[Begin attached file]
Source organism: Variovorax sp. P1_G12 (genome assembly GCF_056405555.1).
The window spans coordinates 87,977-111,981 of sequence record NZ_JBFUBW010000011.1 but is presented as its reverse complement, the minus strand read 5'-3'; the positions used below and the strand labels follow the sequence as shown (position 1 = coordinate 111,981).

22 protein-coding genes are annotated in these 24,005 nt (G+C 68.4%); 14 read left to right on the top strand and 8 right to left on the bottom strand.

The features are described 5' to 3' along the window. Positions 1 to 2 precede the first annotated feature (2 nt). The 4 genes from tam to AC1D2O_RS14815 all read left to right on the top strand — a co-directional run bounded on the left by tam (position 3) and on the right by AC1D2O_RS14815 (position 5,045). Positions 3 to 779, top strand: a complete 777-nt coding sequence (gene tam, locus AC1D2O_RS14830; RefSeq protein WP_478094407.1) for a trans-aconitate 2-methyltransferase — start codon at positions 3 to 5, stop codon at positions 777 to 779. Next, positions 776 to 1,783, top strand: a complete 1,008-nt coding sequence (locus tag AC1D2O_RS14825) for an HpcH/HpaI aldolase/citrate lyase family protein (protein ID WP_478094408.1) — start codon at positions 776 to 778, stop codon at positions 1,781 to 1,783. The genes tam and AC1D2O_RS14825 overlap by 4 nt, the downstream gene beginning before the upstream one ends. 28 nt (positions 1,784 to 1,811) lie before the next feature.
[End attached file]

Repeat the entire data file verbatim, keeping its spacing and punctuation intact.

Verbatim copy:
Source organism: Variovorax sp. P1_G12 (genome assembly GCF_056405555.1).
The window spans coordinates 87,977-111,981 of sequence record NZ_JBFUBW010000011.1 but is presented as its reverse complement, the minus strand read 5'-3'; the positions used below and the strand labels follow the sequence as shown (position 1 = coordinate 111,981).

22 protein-coding genes are annotated in these 24,005 nt (G+C 68.4%); 14 read left to right on the top strand and 8 right to left on the bottom strand.

The features are described 5' to 3' along the window. Positions 1 to 2 precede the first annotated feature (2 nt). The 4 genes from tam to AC1D2O_RS14815 all read left to right on the top strand — a co-directional run bounded on the left by tam (position 3) and on the right by AC1D2O_RS14815 (position 5,045). Positions 3 to 779, top strand: a complete 777-nt coding sequence (gene tam, locus AC1D2O_RS14830; RefSeq protein WP_478094407.1) for a trans-aconitate 2-methyltransferase — start codon at positions 3 to 5, stop codon at positions 777 to 779. Next, positions 776 to 1,783, top strand: a complete 1,008-nt coding sequence (locus tag AC1D2O_RS14825) for an HpcH/HpaI aldolase/citrate lyase family protein (protein ID WP_478094408.1) — start codon at positions 776 to 778, stop codon at positions 1,781 to 1,783. The genes tam and AC1D2O_RS14825 overlap by 4 nt, the downstream gene beginning before the upstream one ends. 28 nt (positions 1,784 to 1,811) lie before the next feature.